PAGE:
And these for ever, though a monarch reign,
Their separate cells and properties maintain.
Mark what unvary'd laws preserve each state,
Laws wise as nature, and as fix'd as fate.
In vain thy reason finer webs shall draw,
Entangle justice in her net of law,
And right, too rigid, harden into wrong;
Still for the strong too weak, the weak too strong.
Yet go! and thus o'er all the creatures sway,
Thus let the wiser make the rest obey:
And for those arts mere instinct could afford,
Be crown'd as inonarchs, or as gods ador'd.'
V. Great nature spoke; observant man obey'd ; Cities were built, societies were made: Here rose one little state; another near Grew by like means, and join'd through love or
Did here the trees with ruddier burthens bend,
And there the streams in purer rills descend?
What war could ravish, commerce could bestow:
And he return'd a friend, who came a foe.
Converse and love mankind might strongly draw,
When love was liberty, and nature law.
Thus states were form'd; the name of king un.
Till common interest plac'd the sway in one.
'Twas virtue only (or in arts or arms,
Diffusing blessings, or averting harms),
The same which in a sire the sons obey'd,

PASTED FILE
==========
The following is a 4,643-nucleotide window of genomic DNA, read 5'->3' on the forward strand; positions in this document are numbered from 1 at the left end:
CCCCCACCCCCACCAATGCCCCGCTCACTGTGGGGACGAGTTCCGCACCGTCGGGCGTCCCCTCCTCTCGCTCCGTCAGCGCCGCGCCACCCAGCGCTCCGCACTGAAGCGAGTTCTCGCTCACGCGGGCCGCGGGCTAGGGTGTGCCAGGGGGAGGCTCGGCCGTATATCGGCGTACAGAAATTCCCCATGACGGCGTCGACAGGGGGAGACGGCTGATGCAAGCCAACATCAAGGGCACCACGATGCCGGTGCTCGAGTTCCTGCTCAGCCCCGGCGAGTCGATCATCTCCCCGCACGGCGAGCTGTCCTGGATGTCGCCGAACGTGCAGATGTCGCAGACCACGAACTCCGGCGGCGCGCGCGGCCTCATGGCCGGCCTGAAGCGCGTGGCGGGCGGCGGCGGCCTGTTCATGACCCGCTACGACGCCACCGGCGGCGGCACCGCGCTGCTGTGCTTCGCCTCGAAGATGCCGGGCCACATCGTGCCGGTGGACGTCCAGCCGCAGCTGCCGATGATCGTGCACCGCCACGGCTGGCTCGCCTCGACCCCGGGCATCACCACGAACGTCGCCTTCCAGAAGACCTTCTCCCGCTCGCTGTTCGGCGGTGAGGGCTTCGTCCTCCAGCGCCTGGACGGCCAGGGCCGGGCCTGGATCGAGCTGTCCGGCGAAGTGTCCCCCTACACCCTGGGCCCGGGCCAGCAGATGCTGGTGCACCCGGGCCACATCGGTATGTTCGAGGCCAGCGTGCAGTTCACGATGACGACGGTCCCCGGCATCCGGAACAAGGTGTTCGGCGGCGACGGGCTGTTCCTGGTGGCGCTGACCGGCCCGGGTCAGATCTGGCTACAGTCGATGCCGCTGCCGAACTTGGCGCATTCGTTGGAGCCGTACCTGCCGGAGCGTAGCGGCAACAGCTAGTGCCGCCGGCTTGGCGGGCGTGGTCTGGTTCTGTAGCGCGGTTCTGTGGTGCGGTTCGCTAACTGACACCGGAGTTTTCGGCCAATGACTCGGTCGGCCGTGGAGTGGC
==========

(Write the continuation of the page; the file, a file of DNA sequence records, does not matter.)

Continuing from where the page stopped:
A prince the father of a people made.
(sate, VI. Till then, by nature crown'd, each patriarch King, priest, and parent, of his growing state: On him, their second Providence, they hung, Their law his eye, their oracle his tongue. He from the wondering furrow call'd the food, Taught to command the fire, control the flood, Draw forth the monsters of th' abyss profound, Or fetch th' aërial eagle to the ground. Till drooping, sickening, dying, they began Whom they rever'd as god to mourn as man: Then, looking up from sire to sire, explor'd One great First Father, and that first ador'd. Or plain tradition, that this all begun, Convey'd unbroken faith from sire to son ; The worker from the work distinct was known, And simple reason never sought but one: Ere wit oblique had broke that steady light, Man, like his Maker, saw that all was right: To virtue, in the paths of pleasure trod, And own'd a father when he own'd a God. Love all the faith, and all th' allegiance then, For nature knew no right divine in men; No ill could fear in God, and understood A sovereign being, but a sovereign good. True faith, true policy, upited ran; That was but love of God, and this of man.
Who first taught souls enslav'd, and realms un.
done, Th' enormous faith of many made for one; That proud exception to all nature's laws, T invert the world and counterwork its cause ? Force first made conquest, and that conquest, law; Till superstition taught the tyrant awe, Then shar'd the tyranny, then lent it aid, And gods of conquerors, slaves of subjects made : She 'midst the lightning's blaze, and thunder's